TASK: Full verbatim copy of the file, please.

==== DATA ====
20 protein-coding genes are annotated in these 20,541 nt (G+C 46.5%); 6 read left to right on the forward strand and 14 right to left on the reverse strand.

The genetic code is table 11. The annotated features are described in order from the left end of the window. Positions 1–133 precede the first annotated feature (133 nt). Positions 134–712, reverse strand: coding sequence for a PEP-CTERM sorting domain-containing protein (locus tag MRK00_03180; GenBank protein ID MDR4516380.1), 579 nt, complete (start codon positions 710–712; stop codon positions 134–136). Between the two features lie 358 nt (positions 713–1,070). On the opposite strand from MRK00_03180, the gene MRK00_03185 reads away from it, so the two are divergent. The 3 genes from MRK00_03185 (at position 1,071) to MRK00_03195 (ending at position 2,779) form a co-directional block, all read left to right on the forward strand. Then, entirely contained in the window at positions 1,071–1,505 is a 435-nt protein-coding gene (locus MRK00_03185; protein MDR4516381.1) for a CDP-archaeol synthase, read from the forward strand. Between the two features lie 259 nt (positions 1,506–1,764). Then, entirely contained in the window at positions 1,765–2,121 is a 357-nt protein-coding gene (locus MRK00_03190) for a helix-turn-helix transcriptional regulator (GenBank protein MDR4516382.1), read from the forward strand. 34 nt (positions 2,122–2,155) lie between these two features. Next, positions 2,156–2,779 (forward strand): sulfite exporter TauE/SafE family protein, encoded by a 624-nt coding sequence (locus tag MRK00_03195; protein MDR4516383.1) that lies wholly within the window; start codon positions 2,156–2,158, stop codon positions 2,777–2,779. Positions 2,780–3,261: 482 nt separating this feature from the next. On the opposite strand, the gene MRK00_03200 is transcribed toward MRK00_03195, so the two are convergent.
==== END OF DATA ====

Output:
20 protein-coding genes are annotated in these 20,541 nt (G+C 46.5%); 6 read left to right on the forward strand and 14 right to left on the reverse strand.

The genetic code is table 11. The annotated features are described in order from the left end of the window. Positions 1–133 precede the first annotated feature (133 nt). Positions 134–712, reverse strand: coding sequence for a PEP-CTERM sorting domain-containing protein (locus tag MRK00_03180; GenBank protein ID MDR4516380.1), 579 nt, complete (start codon positions 710–712; stop codon positions 134–136). Between the two features lie 358 nt (positions 713–1,070). On the opposite strand from MRK00_03180, the gene MRK00_03185 reads away from it, so the two are divergent. The 3 genes from MRK00_03185 (at position 1,071) to MRK00_03195 (ending at position 2,779) form a co-directional block, all read left to right on the forward strand. Then, entirely contained in the window at positions 1,071–1,505 is a 435-nt protein-coding gene (locus MRK00_03185; protein MDR4516381.1) for a CDP-archaeol synthase, read from the forward strand. Between the two features lie 259 nt (positions 1,506–1,764). Then, entirely contained in the window at positions 1,765–2,121 is a 357-nt protein-coding gene (locus MRK00_03190) for a helix-turn-helix transcriptional regulator (GenBank protein MDR4516382.1), read from the forward strand. 34 nt (positions 2,122–2,155) lie between these two features. Next, positions 2,156–2,779 (forward strand): sulfite exporter TauE/SafE family protein, encoded by a 624-nt coding sequence (locus tag MRK00_03195; protein MDR4516383.1) that lies wholly within the window; start codon positions 2,156–2,158, stop codon positions 2,777–2,779. Positions 2,780–3,261: 482 nt separating this feature from the next. On the opposite strand, the gene MRK00_03200 is transcribed toward MRK00_03195, so the two are convergent.